The Pentagon investigates allegations of Russia’s directed energy attack on US troops


The Pentagon has explained to top lawmakers information surrounding the alleged directed-energy attack on the U.S. military, and authorities have identified Russia as a possible criminal, according to two people who are directly aware of the matter.

The Pentagon has been investigating cases since last year, including cases involving personnel around the world, according to four former national security officials who were directly involved in the investigation.

Pentagon officials notified at least two major parliamentary groups earlier this year about the investigation in writing and face-to-face. POLITICO spoke with parliamentary officials who were briefed on the alleged attack as part of the Pentagon’s oversight obligations.

People said the briefing contained information about the injuries suffered by US troops in Syria. The investigation included one case in which several troops developed flu-like symptoms in Syria in the fall of 2020, two people familiar with the Pentagon’s investigation said. However, a Pentagon spokesperson said the ministry was unaware of a directed-energy attack on the US military in Syria. The spokesman declined to comment further on the Pentagon’s interaction with Capitol Hill and internal investigations.

The Pentagon’s special operations and low-intensity conflict office began investigating the alleged directed-energy attack on Americans abroad by Russia, according to two former national security officials involved in the effort. I became concerned about that. The exact number of injured troops, or the extent of their injuries, is unknown.

A spokesperson for the Director of National Intelligence declined to comment.

The investigation is part of an extensive effort in recent years to investigate directed energy attacks on US authorities across multiple agencies. Since late 2016, nearly 50 officials have reported symptoms of a mysterious illness that has become known as “Havana Syndrome” among US diplomats stationed in Cuba. Symptoms included acute ringing and ear compressions, hearing and imbalance, malaise, and residual headache. Some victims suffer from long-term brain damage.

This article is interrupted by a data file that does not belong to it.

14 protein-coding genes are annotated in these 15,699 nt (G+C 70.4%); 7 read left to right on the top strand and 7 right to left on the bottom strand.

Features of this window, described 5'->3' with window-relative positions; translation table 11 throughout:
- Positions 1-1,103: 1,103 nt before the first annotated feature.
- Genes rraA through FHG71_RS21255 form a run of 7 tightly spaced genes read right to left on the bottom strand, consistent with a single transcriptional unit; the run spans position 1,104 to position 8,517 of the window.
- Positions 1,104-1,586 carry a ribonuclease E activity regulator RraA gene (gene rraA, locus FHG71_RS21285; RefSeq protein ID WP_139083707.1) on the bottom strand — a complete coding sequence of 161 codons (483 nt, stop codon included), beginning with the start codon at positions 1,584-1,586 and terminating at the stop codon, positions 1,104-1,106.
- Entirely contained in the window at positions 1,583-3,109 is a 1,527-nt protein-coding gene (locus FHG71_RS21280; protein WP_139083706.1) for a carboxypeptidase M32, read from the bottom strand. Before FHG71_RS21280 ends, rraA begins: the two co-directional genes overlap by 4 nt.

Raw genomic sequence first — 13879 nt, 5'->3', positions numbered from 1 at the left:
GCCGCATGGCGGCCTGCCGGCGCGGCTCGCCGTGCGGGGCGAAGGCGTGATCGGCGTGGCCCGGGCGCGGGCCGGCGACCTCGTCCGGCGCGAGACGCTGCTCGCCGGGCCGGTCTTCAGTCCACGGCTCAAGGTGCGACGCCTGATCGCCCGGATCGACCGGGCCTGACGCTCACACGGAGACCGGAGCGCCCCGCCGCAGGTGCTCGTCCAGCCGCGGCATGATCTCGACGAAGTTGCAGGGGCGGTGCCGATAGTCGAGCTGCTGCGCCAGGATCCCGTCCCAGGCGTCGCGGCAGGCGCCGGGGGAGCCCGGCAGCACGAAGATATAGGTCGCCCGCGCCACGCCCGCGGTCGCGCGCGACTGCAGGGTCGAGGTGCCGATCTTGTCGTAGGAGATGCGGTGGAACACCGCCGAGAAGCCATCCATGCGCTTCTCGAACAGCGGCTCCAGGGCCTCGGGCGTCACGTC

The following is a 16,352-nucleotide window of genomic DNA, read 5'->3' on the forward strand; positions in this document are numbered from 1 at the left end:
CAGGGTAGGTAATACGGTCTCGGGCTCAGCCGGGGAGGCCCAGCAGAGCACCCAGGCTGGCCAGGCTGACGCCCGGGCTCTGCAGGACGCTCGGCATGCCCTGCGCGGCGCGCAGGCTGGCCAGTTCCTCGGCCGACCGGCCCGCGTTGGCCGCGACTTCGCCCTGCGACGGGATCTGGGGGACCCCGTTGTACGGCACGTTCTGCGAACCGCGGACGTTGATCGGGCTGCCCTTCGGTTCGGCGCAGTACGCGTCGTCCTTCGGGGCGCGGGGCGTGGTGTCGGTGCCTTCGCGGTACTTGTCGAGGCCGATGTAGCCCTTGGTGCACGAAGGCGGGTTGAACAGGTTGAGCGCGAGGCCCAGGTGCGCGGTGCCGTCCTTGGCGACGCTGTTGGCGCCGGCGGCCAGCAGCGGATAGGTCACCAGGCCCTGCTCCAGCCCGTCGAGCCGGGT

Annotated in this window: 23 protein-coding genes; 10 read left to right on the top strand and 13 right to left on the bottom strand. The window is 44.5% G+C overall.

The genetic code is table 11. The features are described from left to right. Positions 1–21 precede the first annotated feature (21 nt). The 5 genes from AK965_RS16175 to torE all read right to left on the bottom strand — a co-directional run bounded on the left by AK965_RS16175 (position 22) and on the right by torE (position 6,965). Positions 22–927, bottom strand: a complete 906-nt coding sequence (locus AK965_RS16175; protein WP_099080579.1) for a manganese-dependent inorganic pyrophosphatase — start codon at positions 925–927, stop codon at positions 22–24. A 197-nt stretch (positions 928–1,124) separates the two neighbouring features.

Directed-energy attacks on US spies and diplomats are well documented. Recent CIA setup A unique task force for investigating problems. However, recent Pentagon efforts to investigate similar incidents affecting the US military have not been reported so far.

The circumstances surrounding these cases are uncertain, and US authorities face difficulties in attributed suspicious attacks to specific weapons or countries.

Directed-energy attacks use high-power radio frequencies or high-concentration electromagnetic energy, such as microwave devices and particle beams, to harm a target. Attacks can take many forms, from disturbing electronic devices to causing pain and permanent injuries.

A report Commissioned by the State Department and announced in December, it pointed to “directional pulsed high-frequency energy” as the most probable cause of the “Havana Syndrome” case.

President Joe Biden already Overlooking the increasingly aggressive MoscowLast week, it moved to impose second-round sanctions on cyberattacks and interference with the US presidential election.Sanctions for that round In particular, we have excluded efforts to suspend major Russian pipeline projects, And it came when a historic number of Russian troops were gathering on the border with Ukraine.

The investigation has led to a larger debate involving the National Security Council, the CIA, the State Department, and the Director of National Intelligence, three former national security officials involved in the debate said.